MONTREAL – Between the leaky ceiling, rats, and occasional squatters in the staircase, the two-storey apartment building in Montreal’s Pointe-Saint-Charles neighbourhood had its share of problems.
But as the mostly low-income tenants left the building for the final time Thursday following an eviction notice, some questioned whether, in its zeal to protect citizens, the city was leaving them homeless.
As they walked down the staircase one by one, carrying plastic shopping bags and — in one instance — a cat, some said they didn’t know where they would live in the future.
“We had 20 days to find a place, you can’t do that, if you’re lucky, OK, but you can’t just find a place in February,” said 58-year-old resident Glenn Fox.
“So they just throw everybody out in the wintertime. That’s it.”
The City of Montreal issued eviction notices to more than a dozen apartment residents in early February, noting the landlord had failed to address issues with maintenance, sanitation and emergency exits, which were deemed non-compliant and a possible fire hazard.
Montreal Mayor Valerie Plante said Thursday the city had no choice but to ask the residents to leave immediately.
“As mayor, I cannot leave people in a building if I’m told it isn’t safe,” she said. “I can’t have an accident on my conscience.”
But Stephane Proulx, the lawyer representing the tenants, criticized the city’s handling of the eviction, saying residents weren’t given enough time to prepare.
“People didn’t even have three weeks to completely change direction and find a new place to live,” he said, noting the building’s problems didn’t appear overnight.
On Wednesday, a Quebec Superior Court Justice upheld the eviction notice and refused Proulx’s request for an injunction to grant the tenants upfront compensation, saying the request must instead go through the province’s rental board.
Proulx said the rental board is notoriously slow, which leaves tenants with no compensation and nowhere to go in the meantime.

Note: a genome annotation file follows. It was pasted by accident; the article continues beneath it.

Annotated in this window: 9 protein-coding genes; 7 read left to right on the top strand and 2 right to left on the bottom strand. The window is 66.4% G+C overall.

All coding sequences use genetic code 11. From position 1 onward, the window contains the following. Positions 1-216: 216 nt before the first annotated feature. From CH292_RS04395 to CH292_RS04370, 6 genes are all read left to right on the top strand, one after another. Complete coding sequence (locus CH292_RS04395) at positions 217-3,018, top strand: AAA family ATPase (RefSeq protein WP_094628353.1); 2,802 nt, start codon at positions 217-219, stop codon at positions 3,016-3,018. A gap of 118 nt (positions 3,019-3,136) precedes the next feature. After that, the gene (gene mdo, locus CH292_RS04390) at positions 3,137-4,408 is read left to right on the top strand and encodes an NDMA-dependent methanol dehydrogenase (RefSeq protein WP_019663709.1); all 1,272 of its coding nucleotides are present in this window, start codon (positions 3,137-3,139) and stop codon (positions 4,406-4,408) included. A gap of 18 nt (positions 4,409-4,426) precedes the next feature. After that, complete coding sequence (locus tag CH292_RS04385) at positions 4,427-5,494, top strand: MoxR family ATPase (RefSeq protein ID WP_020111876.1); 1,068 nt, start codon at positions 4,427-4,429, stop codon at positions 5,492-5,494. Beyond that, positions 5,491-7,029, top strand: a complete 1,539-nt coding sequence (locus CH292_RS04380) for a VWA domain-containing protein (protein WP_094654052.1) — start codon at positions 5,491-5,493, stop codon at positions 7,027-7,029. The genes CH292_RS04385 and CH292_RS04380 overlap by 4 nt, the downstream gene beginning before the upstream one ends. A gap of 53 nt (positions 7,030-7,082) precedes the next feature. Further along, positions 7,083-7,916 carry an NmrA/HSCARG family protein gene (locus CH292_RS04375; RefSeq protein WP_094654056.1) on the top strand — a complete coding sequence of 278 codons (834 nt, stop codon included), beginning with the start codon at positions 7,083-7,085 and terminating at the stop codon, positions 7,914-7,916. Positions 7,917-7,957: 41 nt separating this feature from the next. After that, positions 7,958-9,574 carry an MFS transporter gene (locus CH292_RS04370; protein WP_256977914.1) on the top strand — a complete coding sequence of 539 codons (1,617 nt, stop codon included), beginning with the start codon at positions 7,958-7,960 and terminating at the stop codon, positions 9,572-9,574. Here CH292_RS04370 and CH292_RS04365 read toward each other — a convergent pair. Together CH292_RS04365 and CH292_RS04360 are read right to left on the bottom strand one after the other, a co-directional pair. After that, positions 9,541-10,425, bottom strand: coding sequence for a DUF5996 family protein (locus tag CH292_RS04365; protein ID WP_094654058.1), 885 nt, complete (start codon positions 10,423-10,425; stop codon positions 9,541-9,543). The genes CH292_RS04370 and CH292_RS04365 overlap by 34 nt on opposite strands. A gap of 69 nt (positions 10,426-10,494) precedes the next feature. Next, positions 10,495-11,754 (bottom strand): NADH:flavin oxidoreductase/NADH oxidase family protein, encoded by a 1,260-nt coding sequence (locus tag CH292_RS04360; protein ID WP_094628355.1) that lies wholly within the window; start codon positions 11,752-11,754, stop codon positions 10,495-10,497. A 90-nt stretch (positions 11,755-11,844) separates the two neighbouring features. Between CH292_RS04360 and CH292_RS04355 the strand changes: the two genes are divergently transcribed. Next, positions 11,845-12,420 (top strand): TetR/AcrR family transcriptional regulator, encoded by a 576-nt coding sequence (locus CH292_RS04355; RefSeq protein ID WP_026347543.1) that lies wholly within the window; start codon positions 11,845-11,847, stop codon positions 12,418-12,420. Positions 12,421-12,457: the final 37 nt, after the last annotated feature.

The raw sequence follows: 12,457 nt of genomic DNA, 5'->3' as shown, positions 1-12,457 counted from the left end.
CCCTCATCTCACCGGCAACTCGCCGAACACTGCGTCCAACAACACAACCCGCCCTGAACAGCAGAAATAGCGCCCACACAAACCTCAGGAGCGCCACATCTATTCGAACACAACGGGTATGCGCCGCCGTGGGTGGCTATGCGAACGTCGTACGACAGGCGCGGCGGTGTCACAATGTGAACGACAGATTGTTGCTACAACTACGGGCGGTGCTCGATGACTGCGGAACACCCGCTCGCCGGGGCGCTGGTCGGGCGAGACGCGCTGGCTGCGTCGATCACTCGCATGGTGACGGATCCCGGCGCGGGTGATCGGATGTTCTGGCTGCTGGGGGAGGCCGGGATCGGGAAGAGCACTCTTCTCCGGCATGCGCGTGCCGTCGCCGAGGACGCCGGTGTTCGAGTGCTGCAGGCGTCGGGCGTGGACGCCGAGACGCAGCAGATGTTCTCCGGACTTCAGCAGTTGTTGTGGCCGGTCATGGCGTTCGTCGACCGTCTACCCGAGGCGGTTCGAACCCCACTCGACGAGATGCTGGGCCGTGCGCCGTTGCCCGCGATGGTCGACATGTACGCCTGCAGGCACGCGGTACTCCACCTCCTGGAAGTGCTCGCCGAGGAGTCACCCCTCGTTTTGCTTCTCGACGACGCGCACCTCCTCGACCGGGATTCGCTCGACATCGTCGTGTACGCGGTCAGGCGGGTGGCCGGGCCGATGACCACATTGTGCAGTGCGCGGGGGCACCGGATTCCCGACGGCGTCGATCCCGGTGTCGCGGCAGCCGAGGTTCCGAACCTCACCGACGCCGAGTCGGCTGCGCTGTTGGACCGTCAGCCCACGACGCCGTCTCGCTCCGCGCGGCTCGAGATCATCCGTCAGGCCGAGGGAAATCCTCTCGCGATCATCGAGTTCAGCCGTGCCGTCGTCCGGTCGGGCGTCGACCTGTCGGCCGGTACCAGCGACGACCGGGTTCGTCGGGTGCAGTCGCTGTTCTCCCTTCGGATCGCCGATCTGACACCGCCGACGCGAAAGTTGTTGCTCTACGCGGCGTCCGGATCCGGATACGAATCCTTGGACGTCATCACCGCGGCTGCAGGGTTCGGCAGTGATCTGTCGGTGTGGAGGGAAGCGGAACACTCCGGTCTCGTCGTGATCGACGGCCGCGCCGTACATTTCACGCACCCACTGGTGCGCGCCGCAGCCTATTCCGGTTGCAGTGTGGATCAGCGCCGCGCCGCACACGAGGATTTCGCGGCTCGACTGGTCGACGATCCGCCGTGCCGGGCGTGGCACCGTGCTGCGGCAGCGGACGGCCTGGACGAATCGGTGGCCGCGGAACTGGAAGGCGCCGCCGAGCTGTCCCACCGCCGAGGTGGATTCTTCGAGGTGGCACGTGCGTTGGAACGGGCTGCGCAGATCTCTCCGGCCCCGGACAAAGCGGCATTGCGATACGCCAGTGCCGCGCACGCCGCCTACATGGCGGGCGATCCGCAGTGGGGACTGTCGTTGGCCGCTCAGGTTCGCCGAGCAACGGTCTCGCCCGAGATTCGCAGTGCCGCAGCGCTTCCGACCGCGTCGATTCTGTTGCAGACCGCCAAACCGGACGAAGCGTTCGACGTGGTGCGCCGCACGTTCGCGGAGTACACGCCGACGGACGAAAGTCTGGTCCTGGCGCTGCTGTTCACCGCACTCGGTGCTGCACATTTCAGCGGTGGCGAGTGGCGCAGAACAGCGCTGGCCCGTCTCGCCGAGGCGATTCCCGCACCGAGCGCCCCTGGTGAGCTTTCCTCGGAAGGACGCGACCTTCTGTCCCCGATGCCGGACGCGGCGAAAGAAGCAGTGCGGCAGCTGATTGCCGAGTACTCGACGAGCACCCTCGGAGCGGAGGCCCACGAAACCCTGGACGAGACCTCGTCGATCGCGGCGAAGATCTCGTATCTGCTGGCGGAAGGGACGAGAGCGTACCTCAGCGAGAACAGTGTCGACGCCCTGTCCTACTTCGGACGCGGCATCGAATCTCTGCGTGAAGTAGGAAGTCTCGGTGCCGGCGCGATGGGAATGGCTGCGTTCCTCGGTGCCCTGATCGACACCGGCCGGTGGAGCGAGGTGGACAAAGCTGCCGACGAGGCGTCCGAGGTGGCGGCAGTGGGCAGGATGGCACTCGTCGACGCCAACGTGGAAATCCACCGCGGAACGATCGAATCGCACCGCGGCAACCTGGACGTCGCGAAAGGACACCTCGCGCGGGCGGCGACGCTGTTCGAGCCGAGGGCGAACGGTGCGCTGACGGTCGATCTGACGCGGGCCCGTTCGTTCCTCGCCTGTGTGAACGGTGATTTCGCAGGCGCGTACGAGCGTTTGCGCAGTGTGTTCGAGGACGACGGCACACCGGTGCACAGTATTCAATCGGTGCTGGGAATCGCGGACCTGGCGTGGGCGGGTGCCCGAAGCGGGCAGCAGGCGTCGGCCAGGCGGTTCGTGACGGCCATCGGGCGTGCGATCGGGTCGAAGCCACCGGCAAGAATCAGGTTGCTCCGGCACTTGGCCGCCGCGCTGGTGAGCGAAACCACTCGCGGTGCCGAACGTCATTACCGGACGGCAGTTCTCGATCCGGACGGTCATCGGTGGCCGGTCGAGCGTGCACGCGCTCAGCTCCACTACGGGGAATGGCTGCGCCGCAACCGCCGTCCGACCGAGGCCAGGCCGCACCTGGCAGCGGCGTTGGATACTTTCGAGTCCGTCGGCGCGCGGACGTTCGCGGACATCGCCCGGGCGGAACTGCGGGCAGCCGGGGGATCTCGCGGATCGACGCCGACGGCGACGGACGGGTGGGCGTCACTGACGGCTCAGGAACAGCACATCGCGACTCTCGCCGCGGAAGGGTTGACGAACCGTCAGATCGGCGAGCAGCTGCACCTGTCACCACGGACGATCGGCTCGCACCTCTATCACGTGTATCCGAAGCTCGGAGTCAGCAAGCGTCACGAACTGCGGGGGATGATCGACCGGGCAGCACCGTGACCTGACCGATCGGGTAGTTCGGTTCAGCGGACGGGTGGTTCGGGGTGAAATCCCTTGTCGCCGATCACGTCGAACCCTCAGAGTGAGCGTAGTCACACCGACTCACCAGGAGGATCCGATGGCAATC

“It’s important that, in our society, there are places where we can speak to authorities and get protection, reparation,” he said.
Fox, who is on social assistance, said the city is paying for him to stay in a hotel for the next couple of days, and he is hoping they’ll find him a spot in social housing after that.
He noted that the rapid gentrification of Pointe-Saint-Charles means many of the neighbourhood’s working-class residents are unlikely to find another rental they can afford.
Another resident, Giulia Giorgi, said she was lucky enough to find another apartment, but feels more should have been done to help the residents.
“I have a lot of neighbours who didn’t find an apartment and now they’re out (on the street),” she said. “It’s not fair to do this to citizens. After all, we’re Canadian citizens.”
The city defended the need for the evictions, noting it had been asking the landlord to fix the issues with the building since 2010.
Spokesman Jules Chamberland-Lajoie said the city was working with the Red Cross, community organizations and the municipal housing agency to make sure tenants were taken care of. He promised that nobody would end up on the street.
A representative for a community organization helping the residents says that while he’s happy the city is taking much-needed action to crack down on unsafe dwellings, he’s hoping it will reconsider their timeline in the future.
“Three weeks time is not enough time to relocate these people,” Cedric Glorioso-Deraiche said outside the building.
“There was no discussion with the community groups beforehand to help with the relocation efforts — and that for us is just unacceptable.”